Date: 19 Apr 2013

Canine Erythrocyte Morphology: Observations of a New Pattern, the “Quatrefoil” Erythrocyte

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Abstract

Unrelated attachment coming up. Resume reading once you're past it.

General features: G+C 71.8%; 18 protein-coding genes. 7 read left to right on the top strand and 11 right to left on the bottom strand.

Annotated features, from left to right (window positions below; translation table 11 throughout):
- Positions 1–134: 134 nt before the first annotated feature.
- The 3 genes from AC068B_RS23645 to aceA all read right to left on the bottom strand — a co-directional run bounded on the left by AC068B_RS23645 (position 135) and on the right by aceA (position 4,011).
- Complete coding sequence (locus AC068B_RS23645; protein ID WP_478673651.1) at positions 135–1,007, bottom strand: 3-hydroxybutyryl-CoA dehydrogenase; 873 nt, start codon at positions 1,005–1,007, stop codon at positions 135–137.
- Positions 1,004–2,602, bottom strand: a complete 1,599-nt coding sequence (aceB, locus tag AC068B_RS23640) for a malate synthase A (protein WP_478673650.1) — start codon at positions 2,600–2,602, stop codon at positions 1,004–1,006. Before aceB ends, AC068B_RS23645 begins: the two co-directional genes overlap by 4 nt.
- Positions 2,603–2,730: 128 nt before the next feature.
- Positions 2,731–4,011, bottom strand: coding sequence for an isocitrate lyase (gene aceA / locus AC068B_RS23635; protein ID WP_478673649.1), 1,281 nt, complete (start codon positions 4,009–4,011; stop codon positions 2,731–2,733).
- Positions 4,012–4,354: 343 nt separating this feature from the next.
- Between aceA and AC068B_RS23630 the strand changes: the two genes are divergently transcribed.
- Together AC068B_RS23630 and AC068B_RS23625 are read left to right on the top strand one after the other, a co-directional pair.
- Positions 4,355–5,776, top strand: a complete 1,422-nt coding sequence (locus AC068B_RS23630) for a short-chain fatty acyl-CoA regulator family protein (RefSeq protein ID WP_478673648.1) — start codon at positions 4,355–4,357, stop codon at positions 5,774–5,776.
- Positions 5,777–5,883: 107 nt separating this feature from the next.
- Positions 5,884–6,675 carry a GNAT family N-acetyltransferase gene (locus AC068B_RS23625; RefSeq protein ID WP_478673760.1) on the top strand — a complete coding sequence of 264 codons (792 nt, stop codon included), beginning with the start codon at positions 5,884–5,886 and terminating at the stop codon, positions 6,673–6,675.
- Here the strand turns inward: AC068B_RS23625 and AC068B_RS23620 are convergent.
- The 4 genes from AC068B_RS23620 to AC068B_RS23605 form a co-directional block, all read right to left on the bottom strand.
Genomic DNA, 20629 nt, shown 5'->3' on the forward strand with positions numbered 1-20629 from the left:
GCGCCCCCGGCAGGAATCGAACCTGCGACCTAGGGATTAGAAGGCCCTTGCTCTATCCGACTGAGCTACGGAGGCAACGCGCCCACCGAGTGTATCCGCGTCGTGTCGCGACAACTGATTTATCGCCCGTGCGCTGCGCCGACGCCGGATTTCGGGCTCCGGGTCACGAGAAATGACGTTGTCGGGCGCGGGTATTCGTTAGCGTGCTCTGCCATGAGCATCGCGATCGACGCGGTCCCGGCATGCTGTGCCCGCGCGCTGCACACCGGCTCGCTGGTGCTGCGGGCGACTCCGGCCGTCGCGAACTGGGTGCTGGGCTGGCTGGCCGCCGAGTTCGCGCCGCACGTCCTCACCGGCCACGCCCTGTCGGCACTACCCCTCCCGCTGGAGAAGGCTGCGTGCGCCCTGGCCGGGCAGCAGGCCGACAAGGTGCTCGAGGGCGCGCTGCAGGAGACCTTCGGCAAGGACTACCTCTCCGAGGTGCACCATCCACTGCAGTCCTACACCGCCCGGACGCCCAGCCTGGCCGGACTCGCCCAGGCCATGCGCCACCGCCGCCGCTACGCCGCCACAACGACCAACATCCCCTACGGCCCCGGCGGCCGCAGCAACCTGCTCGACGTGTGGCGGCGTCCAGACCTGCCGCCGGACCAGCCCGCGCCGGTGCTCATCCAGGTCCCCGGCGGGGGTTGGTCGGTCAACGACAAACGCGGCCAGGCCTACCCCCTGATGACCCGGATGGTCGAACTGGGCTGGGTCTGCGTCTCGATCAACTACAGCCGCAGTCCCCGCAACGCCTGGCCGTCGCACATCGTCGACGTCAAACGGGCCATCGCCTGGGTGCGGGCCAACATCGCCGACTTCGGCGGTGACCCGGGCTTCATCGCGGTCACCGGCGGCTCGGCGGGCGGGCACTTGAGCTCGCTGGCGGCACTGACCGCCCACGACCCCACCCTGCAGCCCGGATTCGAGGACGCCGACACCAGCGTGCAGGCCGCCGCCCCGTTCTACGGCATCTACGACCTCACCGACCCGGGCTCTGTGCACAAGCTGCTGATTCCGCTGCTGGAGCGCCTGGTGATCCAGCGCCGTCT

The “quatrefoil” erythrocyte pattern may be observed during erythrocyte morphology evaluation in canine complete blood counts (CBCs). “Quatrefoil” red blood cells (RBCs) have been documented in blood smears using both optical and scanning electron microscopy. In our examination of 3,958 CBCs, we found a prevalence of 3.89 % “quatrefoil” RBCs. These RBCs mostly occurred between the body and feathered edge of the blood smears. This pattern was not statistically related to the breed or sex, but to the age of the dog (older dogs; p < 0.0001). “Quatrefoil” RBCs are not significantly associated with other morphological erythrocyte changes. However, compared with populations of dogs without “quatrefoil” RBCs, dogs with this RBC pattern are significantly more likely to exhibit lower total leukocyte and neutrophil counts. Hypotheses describing the origin of “quatrefoil” RBCs include artifact effects, dacryocyte overlapping, and the effect of adhesion forces between two circulating RBCs in the blood stream (i.e., tank-trading and/or tumbling).